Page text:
Tuesday, January 22, 2013

Quick Tips for Playing Competitively

You finally got a deck together, played a few games, entered a few tournaments, but you feel something is not quite right. You seem to be losing quite an awful lot than you would like to. Yes, we should be playing games like Cardfight!! Vanguard for fun, but let's admit it: losing constantly gets boring and irritating after a while. Well, allow me to give you a few quick pointers on some things you can do to redeem yourself from that losing streak.
Losing sucks, doesn't it? Well, stop moping and read on
to find out how to better your gameplay!

Maybe you should have changed up your game
plan a bit when you saw that Lizard Soldier, Saishin, so
you don't get completely shocked and pulverized.
1. Act according to the opponent's Starting Vanguard. Believe it or not, your playstyle can vary depending on what build your opponent is running. For example, if you see a Godhawk, Ichibyoshi, it would be in your best interest to play more aggressively. On the other hand, if you see a Hope Child, Turiel, you may end up playing more awkwardly than usual in preparation for the skills of Chief Nurse, Shamsiel and The Phoenix, Calamity Flame. Do not wait until your opponent has already set up to suddenly realize that you need to adjust your game plan. By that point, it would be too late.

If you noticed that your opponent has Drive Checked into
something like this the previous turn, you may want
to over-extend and attempt to push for game.
2. Knowledge is indeed power. Keep track of Drive Checks. Now, that's not to say you should bring a notepad and write down every single unit that you saw your opponent Drive Checked (which is actually against the rules, mind you). Knowing what your opponent has Drive Checked into can put you at a great advantage. What you know can prompt you to dedicate more offensively to push for game or hold back and slowly whittle your opponent's hand down. Short-term memory is also quite sufficient as well. If you see your opponent Drive Check into 2 Grade 3 units, it may be time to make that final push.

Contrary to popular belief, even the currently, consistently
topping clan of Gold Paladin has weaknesses that can be
easily abused. Of course, do not forget that your opponent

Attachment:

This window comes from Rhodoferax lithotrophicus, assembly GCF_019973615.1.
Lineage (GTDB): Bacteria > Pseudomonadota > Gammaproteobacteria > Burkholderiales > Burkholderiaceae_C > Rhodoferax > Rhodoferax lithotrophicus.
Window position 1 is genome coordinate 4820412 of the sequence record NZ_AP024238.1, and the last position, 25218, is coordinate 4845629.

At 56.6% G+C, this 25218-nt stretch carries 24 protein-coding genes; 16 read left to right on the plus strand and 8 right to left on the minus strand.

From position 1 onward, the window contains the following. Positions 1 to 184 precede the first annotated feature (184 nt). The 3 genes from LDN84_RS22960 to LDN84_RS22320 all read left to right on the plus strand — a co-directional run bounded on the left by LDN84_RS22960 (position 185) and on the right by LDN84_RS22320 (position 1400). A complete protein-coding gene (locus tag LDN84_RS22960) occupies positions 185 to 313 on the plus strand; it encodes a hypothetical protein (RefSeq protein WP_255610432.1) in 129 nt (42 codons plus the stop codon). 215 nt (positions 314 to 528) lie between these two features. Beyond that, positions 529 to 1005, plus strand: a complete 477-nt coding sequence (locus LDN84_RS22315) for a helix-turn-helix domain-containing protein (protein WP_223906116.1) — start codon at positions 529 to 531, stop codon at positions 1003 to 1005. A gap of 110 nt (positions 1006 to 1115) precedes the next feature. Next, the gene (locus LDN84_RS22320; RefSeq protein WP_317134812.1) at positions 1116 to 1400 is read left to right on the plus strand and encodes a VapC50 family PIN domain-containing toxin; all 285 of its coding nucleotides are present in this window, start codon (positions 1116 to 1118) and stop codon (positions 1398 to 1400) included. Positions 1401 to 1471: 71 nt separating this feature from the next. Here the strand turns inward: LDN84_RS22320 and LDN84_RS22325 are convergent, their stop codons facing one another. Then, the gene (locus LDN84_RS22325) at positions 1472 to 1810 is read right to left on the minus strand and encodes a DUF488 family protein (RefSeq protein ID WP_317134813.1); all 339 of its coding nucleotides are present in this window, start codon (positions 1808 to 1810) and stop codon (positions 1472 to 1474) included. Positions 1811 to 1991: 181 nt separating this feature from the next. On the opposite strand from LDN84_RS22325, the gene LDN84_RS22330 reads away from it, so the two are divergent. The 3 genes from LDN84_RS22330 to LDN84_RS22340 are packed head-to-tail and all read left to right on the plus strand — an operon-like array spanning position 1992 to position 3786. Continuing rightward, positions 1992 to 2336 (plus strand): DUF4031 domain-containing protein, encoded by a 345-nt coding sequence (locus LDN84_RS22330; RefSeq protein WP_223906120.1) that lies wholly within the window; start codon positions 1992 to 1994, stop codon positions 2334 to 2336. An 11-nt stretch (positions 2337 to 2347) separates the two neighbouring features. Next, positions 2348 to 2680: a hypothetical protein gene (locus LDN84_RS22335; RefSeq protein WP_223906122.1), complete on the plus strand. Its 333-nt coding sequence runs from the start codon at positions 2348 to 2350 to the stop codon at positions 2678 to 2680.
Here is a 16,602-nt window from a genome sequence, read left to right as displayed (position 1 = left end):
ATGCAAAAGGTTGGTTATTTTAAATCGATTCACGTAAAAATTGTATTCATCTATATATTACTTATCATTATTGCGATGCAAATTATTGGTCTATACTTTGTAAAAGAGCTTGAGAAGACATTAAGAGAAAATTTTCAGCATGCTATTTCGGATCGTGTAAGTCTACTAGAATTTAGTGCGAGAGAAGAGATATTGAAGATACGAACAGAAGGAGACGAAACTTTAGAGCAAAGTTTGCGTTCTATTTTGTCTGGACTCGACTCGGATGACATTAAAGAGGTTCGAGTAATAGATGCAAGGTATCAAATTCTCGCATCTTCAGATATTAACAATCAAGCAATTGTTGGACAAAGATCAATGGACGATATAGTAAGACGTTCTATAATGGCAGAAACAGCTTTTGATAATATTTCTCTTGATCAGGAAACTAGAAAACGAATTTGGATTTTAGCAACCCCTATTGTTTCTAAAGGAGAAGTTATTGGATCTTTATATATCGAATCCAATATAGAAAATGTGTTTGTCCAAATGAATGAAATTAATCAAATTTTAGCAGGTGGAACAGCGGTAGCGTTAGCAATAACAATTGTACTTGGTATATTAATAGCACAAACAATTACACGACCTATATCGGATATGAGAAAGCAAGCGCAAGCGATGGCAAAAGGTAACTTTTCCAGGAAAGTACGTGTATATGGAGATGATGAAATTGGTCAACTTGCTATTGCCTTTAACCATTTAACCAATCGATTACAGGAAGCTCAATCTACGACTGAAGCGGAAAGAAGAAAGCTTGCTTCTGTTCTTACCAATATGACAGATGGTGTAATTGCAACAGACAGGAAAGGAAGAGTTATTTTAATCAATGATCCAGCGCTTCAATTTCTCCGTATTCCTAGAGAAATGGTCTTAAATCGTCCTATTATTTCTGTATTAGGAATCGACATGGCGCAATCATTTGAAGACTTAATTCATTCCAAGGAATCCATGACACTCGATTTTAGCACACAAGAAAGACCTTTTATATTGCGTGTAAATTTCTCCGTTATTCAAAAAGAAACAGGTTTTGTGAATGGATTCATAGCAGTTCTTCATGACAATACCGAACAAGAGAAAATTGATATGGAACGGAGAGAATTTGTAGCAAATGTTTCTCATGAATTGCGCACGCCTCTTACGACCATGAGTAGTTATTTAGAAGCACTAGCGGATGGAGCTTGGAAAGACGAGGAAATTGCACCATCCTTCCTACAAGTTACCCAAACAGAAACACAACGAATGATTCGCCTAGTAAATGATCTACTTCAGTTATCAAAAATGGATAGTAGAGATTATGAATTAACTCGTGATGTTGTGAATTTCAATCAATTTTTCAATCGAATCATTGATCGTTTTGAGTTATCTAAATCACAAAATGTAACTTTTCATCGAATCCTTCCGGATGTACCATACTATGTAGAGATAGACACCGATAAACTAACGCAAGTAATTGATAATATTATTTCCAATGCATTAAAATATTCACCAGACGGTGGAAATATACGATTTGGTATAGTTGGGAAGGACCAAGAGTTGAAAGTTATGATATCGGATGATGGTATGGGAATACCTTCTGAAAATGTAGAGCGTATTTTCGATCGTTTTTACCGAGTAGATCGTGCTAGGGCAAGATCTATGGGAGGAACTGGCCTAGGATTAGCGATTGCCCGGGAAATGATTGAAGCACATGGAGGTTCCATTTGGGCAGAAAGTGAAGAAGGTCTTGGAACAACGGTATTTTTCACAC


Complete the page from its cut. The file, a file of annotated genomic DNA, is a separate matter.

may actually know how to use the clan to its full potential.
3. Know your strengths and your opponent's weaknesses. It can be not only embarrassing but also game-devastating to not fully utilize your units. Knowing when to take damage or accumulate other forms of resources to use your units' skills via Counter-Blasts, Soul-Blasts, and other costs is key. Knowing if a skill will be more advantageous at one moment compared to another is also essential. If you are piloting a deck that cannot grind into late game, go for early damage. Likewise, if your build needs to build up momentum to be used in the late game, attacking rear guards may not be a bad idea. Knowing the most optimal attack pattern is also essential. For  clans like Nova Grappler, it is usually better to attack with a rear guard first. Part of this also goes hand-in-hand with my first tip. Abusing the weaknesses of your opponent's build can put you at a major advantage. If you are not too sure of what said weaknesses are, we have compiled a list of them that will be updated accordingly for your convenient reference.

Waiting until late game to guard for a 1-trigger pass against
a large Vanguard attack under Limit Break and/or other skills
can prove to be a detrimental decision. Guarding early on
using a smaller amount of resources may be a better choice.
4. Exploit, profit, and capitalize. If you notice your opponent is in a bit of an odd situation, perhaps it is time to take advantage of that. For example, it may not be a bad idea to Call your triggers onto the field when your opponent is Grade-locked at Grade 0 or Grade 1 just so you can put them in a bad position by the time they are able to Ride to the next Grade or even finish them off entirely. Likewise, it may be wise to drop a unit with 10000 Shield against an unboosted Grade 2 or Grade 3 Vanguard, so you can create a wider damage gap and some breathing room for you to take damage at a later time. Also, if you can, avoid using Perfect Guards against the Vanguard unless it's a unit hitting for insane amounts of power (i.e. Incandescent Lion, Blond Ezel after a good Limit Break or Demon World Marquis, Amon). Saving up your Perfect Guards/Sentinels to defend against rear guards pumped up with 2 triggers instead of the Vanguard would be more optimal than having to use up 25000+ worth of shield. Changing up your plays according to the situation at hand can generate you better control of the game overall.

You wish your opponent would be so illogical to be
content with a hand such as this and not choose to
go for a redraw.
5. Do not make light of your opponent. Always assume you are playing someone who will make the best decision possible and triggers will be checked. Prepare for the most optimal play. Do not arrange your field in such a way that can be taken advantage of. The difference between riding a unit with 8000 Power and riding a unit with 9000 Power can be crucial. If you see yourself on the receiving end of a Vanguard with Twin Drive!! hitting for enough to require at least 15000 Shield to guard the attack, guard 20000 instead if you can afford it. That way, you put your opponent in a situation where he will either not get through or he has a chance to get through if his first Drive Check is a trigger but is not sure where to place the trigger effects on.

Rin Dunois

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